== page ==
Damien painting the letter “F”.

Fellow Irish animator, Conor Finnegan, inspired your technique; do you feel there is a strong contingent of emerging and established Irish animators working in the field at the moment?
Absolutely! It’s inspiring and daunting how much amazing work gets churned out of the little land of green. There are beautiful animation feature films, short films and a load of TV series coming out of the Irish, it’s really amazing! I’m excited to see what Whirligig does too as it’s a fresh idea for commercial animated work in Ireland. It seems there’s also a fresh new wave of animators that have a solid sense of design, who are creating and developing their own personality online, which is something that’s really important and inspiring to me. Good times ahead all round for Irish made animation I reckon.

Damien painting the Japanese character.

You worked with your colleagues, Damien Bastelica and Michael Girandola, is working together on side projects aside for The Mill+ a frequent occurrence for you?
Yeah when we can, we love collaborating! Mill+ encourages us to work on side projects if we can manage both, they’re supportive by letting us use their equipment and space but the Mill+’s hours alone are no joke, so we try to balance work with time spent away from screens. It’s really nice because there’s so many talented people in here whose taste I respect that it’s quick and easy to get brilliant feedback on what one’s working on. There’s so many different departments sitting closely together, so you can ask, “hey would it be alright to use the studio room from 8pm onwards tonight?”. People are really solid in here, Damien’s an all round machine who’s always hungry to get on board of a fun project, can’t thank him enough!!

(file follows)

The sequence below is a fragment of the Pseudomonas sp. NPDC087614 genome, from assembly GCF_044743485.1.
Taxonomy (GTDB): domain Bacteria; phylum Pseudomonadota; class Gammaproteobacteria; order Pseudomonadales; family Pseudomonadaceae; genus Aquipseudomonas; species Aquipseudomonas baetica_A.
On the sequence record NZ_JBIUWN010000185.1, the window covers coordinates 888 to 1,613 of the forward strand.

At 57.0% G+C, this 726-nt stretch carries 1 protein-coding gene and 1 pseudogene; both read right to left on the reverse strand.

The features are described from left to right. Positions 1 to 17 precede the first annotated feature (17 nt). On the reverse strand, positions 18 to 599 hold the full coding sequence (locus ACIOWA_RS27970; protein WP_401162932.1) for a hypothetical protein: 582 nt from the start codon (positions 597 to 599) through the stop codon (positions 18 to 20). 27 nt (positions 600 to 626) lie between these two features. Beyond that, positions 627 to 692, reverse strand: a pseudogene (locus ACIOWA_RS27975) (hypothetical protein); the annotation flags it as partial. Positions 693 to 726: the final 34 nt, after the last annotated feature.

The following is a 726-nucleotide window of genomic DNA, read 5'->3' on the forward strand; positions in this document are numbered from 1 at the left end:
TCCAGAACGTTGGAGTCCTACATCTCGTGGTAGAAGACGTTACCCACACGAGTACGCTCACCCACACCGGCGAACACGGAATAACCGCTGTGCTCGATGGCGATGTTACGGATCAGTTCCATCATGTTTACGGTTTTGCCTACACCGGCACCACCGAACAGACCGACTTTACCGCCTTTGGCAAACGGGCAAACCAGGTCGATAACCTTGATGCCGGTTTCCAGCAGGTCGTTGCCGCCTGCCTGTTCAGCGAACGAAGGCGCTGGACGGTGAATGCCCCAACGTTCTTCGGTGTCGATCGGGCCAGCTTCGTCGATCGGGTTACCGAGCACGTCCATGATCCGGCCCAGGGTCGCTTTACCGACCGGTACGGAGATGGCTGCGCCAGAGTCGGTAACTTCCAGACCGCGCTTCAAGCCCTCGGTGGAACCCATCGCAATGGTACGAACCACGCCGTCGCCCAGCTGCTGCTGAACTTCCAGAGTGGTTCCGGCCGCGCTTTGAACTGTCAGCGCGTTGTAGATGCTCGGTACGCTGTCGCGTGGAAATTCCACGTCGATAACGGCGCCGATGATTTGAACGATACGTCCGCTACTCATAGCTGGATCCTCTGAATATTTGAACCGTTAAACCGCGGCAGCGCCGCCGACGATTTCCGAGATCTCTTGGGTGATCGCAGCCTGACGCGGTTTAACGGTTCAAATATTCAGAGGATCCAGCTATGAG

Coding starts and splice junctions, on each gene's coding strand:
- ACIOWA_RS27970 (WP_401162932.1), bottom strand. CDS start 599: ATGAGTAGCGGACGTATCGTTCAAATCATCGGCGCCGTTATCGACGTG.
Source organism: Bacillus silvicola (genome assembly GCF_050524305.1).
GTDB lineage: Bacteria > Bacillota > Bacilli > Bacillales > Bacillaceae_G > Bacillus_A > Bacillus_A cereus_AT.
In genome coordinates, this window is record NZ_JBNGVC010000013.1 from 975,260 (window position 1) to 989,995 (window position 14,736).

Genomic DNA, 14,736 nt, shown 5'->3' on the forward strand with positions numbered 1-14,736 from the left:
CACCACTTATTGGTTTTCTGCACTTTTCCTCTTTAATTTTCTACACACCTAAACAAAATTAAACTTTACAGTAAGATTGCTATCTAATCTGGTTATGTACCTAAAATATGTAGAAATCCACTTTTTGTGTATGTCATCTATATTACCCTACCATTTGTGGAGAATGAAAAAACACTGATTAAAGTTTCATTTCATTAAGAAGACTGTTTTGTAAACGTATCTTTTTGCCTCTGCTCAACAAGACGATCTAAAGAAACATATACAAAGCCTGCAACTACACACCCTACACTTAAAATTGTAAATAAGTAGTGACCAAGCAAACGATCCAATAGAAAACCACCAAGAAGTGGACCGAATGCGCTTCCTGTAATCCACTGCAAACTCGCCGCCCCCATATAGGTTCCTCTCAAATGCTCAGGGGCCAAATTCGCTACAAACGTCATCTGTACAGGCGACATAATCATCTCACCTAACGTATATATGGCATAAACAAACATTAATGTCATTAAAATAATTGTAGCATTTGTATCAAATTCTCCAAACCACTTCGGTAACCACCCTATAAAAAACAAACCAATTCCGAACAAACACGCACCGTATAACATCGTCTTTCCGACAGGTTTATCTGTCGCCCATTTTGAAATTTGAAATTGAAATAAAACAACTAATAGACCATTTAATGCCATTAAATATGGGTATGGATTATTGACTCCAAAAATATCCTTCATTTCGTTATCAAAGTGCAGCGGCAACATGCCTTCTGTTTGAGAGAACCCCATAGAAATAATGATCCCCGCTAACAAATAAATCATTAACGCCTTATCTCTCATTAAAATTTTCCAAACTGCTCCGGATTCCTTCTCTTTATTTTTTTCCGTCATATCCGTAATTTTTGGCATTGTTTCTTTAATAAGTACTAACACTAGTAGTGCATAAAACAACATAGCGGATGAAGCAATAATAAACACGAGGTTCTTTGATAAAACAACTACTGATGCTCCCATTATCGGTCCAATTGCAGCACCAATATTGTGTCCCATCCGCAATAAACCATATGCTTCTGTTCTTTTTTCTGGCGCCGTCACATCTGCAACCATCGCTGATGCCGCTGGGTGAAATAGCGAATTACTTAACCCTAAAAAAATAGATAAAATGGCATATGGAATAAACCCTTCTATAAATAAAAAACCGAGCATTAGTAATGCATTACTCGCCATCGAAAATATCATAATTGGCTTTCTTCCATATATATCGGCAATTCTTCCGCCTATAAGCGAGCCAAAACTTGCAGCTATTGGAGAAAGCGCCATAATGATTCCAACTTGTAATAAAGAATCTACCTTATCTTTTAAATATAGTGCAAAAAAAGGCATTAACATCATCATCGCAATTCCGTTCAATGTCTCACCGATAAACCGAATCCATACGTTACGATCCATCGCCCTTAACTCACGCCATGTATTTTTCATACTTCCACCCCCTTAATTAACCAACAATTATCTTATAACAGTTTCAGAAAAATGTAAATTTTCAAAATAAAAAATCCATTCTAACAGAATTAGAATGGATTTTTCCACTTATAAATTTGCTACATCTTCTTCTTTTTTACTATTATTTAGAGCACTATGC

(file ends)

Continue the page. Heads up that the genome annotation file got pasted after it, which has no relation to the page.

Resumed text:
Your work with Dublin based Guts magazine was recently nominated for a Stack award, do you try to keep strong ties with the creative scene here at home?
I really love keeping in touch with mates back home. I’ve been so lucky to grow up surrounded by a creative family and a load of talented friends. I reckon in general Design as a whole in Ireland is booming, and from an outsiders perspective living abroad it feels like a really nice underground movement of independent talents are forming collectives like OFFSET and Guts, I’m honoured and shhtoked to be a part of that. New York is obviously great but at times it feels very corporate so it’s really refreshing watching this rapid movement of creatives rising up in Ireland and receiving global recognition. It feels pure and genuine and the more of that the better!

Some of Aran’s work for Issue Two of Guts.

What can we expect to see from you next?
O jaysus that’s hard to say. I don’t know really, I’d love to waffle about a few personal projects I have going on, but I’ve set myself deadlines for them that are way too loose and juicy projects like OFFSET pop up that I can’t say no to. I’m going to just keep pushing myself to make fun weird things that make me happy and hopefully others too. Cheers again for inviting me on board!